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I wrote last week about Mambe Churchill Nanje and his work with Village Diary in Cameroon. But Village Diary is not Churchill’s whole story. The other part is his company Afrovisiongroup.com and the company he was keeping when we met up for a Malta and some Castels. Photo: Churchill and Steveslil.

AfroVisioN is Churchill’s IT firm, based out of Buea, Cameroon. AfroVisioN helps local businesses build their on-line presence, and aims to help Cameroon in general realize the potential of the web. “I was in the process of trying to get a nice paying job in IT, and someone told me: ‘Don’t get a job, create jobs instead!’ so that’s what I set out to do. I wanted to show people in Cameroon that there is more online than email.”

AfroVisioN invests in research and development to cut down costs of technology to serve the local markets. They provide affordable websites and web solutions, building software packages and automated operations to facilitate management and efficiency.

Although he can’t be more than 24 years old, this is not Churchill’s first venture. In 2006, at age 20 he invested all his time and money in building up a portal to allow students to see their GCE scores online. He purchased the GCE scores from the GCE board and published them for free on a site called passgce.com. The site was promptly shut down by the GCE board. Churchill recognized that there are potential disadvantages to having the scores on the internet (an error in programming logic could show the wrong results or someone could hack into the system and change the results), but that these are easily overcome with standard security measures. He’s sure the site was closed for other reasons. “Imagine building all your hopes on something and it gets shut down….”

Not one to give up, Churchill moved on to doing small IT projects that led him to his current business model at AfroVisioN. “Our market and its people don’t have huge financial backings, but they need technology in order to make their businesses more profitable,” so the business model builds on making a web presence affordable.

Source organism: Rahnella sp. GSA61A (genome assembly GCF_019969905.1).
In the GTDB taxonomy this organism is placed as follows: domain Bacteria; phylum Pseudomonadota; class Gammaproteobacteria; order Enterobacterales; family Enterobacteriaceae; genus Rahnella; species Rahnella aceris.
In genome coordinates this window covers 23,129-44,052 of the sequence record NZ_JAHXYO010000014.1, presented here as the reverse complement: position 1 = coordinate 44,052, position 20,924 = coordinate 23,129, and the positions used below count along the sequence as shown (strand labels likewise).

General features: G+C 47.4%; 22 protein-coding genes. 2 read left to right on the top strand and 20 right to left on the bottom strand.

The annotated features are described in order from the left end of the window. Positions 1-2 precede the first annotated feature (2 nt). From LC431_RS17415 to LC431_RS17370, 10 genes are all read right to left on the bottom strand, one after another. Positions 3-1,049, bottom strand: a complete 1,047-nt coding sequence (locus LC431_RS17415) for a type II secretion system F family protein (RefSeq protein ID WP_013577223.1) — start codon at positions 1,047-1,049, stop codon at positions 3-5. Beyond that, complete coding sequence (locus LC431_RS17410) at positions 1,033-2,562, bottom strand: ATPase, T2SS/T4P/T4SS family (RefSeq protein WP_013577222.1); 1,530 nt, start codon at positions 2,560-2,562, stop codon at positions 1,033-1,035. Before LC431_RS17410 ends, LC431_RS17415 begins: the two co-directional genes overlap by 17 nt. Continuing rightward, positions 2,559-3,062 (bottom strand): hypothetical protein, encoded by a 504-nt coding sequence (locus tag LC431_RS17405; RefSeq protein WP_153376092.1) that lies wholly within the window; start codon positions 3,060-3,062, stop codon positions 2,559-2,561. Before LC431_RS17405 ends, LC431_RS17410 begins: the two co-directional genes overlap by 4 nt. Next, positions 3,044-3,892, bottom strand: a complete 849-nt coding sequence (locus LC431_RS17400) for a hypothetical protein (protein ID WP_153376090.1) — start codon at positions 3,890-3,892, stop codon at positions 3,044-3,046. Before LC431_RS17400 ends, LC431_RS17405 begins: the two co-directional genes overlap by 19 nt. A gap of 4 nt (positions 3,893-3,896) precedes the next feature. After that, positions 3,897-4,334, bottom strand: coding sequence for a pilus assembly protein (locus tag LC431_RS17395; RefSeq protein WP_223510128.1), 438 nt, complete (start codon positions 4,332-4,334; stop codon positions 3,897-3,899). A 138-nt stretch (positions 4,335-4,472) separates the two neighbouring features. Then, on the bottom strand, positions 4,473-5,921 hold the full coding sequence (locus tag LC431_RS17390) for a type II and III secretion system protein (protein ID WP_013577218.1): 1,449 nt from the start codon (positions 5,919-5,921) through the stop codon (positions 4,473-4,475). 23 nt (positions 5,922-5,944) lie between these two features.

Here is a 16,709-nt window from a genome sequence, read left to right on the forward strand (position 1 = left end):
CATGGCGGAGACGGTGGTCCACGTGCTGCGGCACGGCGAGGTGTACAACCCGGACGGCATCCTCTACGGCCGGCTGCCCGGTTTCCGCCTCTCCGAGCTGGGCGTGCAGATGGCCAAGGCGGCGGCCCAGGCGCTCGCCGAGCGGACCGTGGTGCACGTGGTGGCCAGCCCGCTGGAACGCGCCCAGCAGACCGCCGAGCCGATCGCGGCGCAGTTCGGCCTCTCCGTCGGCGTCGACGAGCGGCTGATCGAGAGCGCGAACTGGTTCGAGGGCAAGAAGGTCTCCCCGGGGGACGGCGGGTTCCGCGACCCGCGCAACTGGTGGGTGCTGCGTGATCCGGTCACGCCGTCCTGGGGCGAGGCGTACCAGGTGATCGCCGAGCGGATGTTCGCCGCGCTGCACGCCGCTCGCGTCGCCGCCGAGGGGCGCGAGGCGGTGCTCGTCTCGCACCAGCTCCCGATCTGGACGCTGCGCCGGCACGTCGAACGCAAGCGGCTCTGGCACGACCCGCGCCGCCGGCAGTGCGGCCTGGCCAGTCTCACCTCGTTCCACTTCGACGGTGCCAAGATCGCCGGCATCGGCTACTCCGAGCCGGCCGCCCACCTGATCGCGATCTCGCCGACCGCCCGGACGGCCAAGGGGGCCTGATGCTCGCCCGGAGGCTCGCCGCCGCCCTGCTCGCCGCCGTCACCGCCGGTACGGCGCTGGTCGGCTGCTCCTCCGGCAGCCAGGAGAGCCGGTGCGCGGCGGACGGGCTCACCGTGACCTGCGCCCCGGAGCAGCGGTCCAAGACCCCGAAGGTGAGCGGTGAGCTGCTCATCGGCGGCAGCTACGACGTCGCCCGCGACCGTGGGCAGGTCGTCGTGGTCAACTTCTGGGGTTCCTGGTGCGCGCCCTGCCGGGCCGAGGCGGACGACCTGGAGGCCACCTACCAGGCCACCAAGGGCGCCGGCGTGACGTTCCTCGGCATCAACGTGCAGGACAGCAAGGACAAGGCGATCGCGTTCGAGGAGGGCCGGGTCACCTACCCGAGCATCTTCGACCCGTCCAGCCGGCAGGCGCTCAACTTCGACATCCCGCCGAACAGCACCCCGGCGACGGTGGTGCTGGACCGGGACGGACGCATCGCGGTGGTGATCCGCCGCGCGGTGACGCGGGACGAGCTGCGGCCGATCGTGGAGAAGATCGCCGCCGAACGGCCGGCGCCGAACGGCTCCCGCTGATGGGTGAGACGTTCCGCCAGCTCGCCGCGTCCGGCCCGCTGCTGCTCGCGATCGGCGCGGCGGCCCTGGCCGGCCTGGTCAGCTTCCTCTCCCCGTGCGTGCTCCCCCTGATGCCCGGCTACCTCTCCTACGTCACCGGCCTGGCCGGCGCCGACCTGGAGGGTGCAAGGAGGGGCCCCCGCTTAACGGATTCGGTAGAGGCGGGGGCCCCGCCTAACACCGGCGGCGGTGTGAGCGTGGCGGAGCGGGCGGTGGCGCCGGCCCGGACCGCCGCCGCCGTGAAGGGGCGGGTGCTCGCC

But Churchill’s goal doesn’t end there. “I kept wondering, why am I exporting software and my schoolmates and family are exporting cocoa… and not earning any money through their hard work.” So Churchill’s broader goal is to make a name for himself, to earn trust and credibility so that he can attract investment to help others to progress. In addition, he’s looking for ways that IT, especially internet, can be used to gain access to information to improve farms and local businesses so that they can earn more.

As we sipped our drinks and then rode in a crowded taxi from one side of town to the other, Churchill’s friends Steveslil and Peter also talked about their aspirations. Photo: Steveslil, Peter and Churchill.

Steveslil is an up and coming R&B singer – check out his website (powered by AfroVisioN) athttp://www.steveslil.com/flashsite.swf. He was appointed CEO of CoreSouth Records in 2005 and put out his debut album “Play my Tambourine,” fostered by Churchill, who also directed 2 of Steveslil’s videos. Steveslil is now on the BEI (Bebum Entertainment Industry) label out of Washington DC, founded in 2002 by Cameroonian-American businessman Esapa Sebastien.

Peter (@foch4T) studied at university with Churchill and they currently call on each other when there is work to be done on websites or other IT projects. Peter’s dream is to start a tour company to bring people to Cameroon. “Cameroon is the center of the world. It’s the heart of Africa. Here you have every climate, every type of thing that can be found in Africa, but all in one place.” Peter wants to bring people to Cameroon to experience the country’s beauty and culture in the most real way possible, giving them custom made tours.

Some impressive guys, to say the least. And to me, it was most heartening that not one of them talked about wanting to leave Cameroon to try to succeed elsewhere, but rather building up their country’s own potential and their own people.

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